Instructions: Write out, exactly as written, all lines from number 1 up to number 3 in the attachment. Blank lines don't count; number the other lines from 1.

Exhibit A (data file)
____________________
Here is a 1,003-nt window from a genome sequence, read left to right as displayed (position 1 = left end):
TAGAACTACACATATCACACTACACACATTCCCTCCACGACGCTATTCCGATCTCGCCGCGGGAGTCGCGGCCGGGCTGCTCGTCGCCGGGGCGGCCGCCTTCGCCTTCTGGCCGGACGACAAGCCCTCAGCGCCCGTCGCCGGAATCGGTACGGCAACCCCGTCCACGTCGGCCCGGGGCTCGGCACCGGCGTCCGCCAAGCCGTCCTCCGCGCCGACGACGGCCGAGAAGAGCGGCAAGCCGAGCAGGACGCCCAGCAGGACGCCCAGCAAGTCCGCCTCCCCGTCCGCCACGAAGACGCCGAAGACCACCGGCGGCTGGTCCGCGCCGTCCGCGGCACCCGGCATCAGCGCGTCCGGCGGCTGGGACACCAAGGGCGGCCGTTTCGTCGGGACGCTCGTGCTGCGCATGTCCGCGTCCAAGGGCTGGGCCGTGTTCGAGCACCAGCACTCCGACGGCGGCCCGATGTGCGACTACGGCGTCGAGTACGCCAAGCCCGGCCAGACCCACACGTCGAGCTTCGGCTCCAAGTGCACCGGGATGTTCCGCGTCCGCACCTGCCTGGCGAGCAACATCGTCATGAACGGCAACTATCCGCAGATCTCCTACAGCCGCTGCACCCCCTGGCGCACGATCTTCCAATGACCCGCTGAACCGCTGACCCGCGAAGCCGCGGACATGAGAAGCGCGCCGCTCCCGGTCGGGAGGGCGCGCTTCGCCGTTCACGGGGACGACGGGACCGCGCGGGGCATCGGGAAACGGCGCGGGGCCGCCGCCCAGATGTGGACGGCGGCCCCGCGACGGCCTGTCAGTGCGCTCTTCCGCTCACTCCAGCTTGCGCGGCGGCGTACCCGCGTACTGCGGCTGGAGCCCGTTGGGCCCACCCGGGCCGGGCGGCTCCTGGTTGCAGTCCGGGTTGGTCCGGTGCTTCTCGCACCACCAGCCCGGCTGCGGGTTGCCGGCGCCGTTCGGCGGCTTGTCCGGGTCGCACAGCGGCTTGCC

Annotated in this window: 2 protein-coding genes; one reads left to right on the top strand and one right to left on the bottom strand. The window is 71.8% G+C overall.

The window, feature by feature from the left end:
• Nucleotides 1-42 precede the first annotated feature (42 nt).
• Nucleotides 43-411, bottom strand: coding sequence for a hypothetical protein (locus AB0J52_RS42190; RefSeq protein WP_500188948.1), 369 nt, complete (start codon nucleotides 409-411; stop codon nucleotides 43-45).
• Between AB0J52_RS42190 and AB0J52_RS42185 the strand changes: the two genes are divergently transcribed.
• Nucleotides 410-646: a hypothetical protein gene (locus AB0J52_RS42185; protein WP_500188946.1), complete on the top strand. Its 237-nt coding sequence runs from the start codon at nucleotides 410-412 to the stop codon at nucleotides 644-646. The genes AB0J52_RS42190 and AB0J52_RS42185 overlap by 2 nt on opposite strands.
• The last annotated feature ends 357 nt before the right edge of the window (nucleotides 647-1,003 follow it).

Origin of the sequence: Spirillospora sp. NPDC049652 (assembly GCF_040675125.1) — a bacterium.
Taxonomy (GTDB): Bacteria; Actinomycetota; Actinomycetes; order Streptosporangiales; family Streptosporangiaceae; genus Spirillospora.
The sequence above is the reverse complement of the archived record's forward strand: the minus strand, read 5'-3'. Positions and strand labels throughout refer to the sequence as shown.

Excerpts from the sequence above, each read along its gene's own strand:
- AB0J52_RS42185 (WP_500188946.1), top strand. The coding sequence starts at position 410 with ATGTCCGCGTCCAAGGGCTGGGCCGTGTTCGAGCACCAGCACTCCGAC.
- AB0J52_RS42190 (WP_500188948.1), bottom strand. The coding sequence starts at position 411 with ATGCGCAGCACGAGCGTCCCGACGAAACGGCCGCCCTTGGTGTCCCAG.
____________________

Here is a 1,003-nt window from a genome sequence, read left to right as displayed (position 1 = left end):
TAGAACTACACATATCACACTACACACATTCCCTCCACGACGCTATTCCGATCTCGCCGCGGGAGTCGCGGCCGGGCTGCTCGTCGCCGGGGCGGCCGCCTTCGCCTTCTGGCCGGACGACAAGCCCTCAGCGCCCGTCGCCGGAATCGGTACGGCAACCCCGTCCACGTCGGCCCGGGGCTCGGCACCGGCGTCCGCCAAGCCGTCCTCCGCGCCGACGACGGCCGAGAAGAGCGGCAAGCCGAGCAGGACGCCCAGCAGGACGCCCAGCAAGTCCGCCTCCCCGTCCGCCACGAAGACGCCGAAGACCACCGGCGGCTGGTCCGCGCCGTCCGCGGCACCCGGCATCAGCGCGTCCGGCGGCTGGGACACCAAGGGCGGCCGTTTCGTCGGGACGCTCGTGCTGCGCATGTCCGCGTCCAAGGGCTGGGCCGTGTTCGAGCACCAGCACTCCGACGGCGGCCCGATGTGCGACTACGGCGTCGAGTACGCCAAGCCCGGCCAGACCCACACGTCGAGCTTCGGCTCCAAGTGCACCGGGATGTTCCGCGTCCGCACCTGCCTGGCGAGCAACATCGTCATGAACGGCAACTATCCGCAGATCTCCTACAGCCGCTGCACCCCCTGGCGCACGATCTTCCAATGACCCGCTGAACCGCTGACCCGCGAAGCCGCGGACATGAGAAGCGCGCCGCTCCCGGTCGGGAGGGCGCGCTTCGCCGTTCACGGGGACGACGGGACCGCGCGGGGCATCGGGAAACGGCGCGGGGCCGCCGCCCAGATGTGGACGGCGGCCCCGCGACGGCCTGTCAGTGCGCTCTTCCGCTCACTCCAGCTTGCGCGGCGGCGTACCCGCGTACTGCGGCTGGAGCCCGTTGGGCCCACCCGGGCCGGGCGGCTCCTGGTTGCAGTCCGGGTTGGTCCGGTGCTTCTCGCACCACCAGCCCGGCTGCGGGTTGCCGGCGCCGTTCGGCGGCTTGTCCGGGTCGCACAGCGGCTTGCC

Annotated in this window: 2 protein-coding genes; one reads left to right on the top strand and one right to left on the bottom strand. The window is 71.8% G+C overall.